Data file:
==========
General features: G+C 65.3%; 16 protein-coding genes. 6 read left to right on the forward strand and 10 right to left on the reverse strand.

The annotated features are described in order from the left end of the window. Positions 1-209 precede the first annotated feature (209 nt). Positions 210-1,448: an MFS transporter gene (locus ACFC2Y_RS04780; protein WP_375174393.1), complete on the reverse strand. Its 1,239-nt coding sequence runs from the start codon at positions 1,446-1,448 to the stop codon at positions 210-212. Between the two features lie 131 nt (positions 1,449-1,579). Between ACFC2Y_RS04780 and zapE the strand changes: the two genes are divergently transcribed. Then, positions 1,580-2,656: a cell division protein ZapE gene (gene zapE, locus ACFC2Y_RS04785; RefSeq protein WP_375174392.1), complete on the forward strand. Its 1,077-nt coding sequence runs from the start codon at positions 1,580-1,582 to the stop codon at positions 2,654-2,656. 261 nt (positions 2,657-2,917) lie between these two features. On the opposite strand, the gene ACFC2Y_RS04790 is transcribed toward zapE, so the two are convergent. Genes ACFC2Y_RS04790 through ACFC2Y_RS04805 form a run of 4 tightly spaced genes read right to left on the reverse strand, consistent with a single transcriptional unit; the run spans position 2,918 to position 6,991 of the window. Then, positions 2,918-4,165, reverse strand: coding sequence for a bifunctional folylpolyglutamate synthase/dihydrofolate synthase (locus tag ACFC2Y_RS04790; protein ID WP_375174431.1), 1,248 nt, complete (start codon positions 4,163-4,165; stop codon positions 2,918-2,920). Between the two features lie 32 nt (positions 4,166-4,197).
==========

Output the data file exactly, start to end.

General features: G+C 65.3%; 16 protein-coding genes. 6 read left to right on the forward strand and 10 right to left on the reverse strand.

The annotated features are described in order from the left end of the window. Positions 1-209 precede the first annotated feature (209 nt). Positions 210-1,448: an MFS transporter gene (locus ACFC2Y_RS04780; protein WP_375174393.1), complete on the reverse strand. Its 1,239-nt coding sequence runs from the start codon at positions 1,446-1,448 to the stop codon at positions 210-212. Between the two features lie 131 nt (positions 1,449-1,579). Between ACFC2Y_RS04780 and zapE the strand changes: the two genes are divergently transcribed. Then, positions 1,580-2,656: a cell division protein ZapE gene (gene zapE, locus ACFC2Y_RS04785; RefSeq protein WP_375174392.1), complete on the forward strand. Its 1,077-nt coding sequence runs from the start codon at positions 1,580-1,582 to the stop codon at positions 2,654-2,656. 261 nt (positions 2,657-2,917) lie between these two features. On the opposite strand, the gene ACFC2Y_RS04790 is transcribed toward zapE, so the two are convergent. Genes ACFC2Y_RS04790 through ACFC2Y_RS04805 form a run of 4 tightly spaced genes read right to left on the reverse strand, consistent with a single transcriptional unit; the run spans position 2,918 to position 6,991 of the window. Then, positions 2,918-4,165, reverse strand: coding sequence for a bifunctional folylpolyglutamate synthase/dihydrofolate synthase (locus tag ACFC2Y_RS04790; protein ID WP_375174431.1), 1,248 nt, complete (start codon positions 4,163-4,165; stop codon positions 2,918-2,920). Between the two features lie 32 nt (positions 4,166-4,197).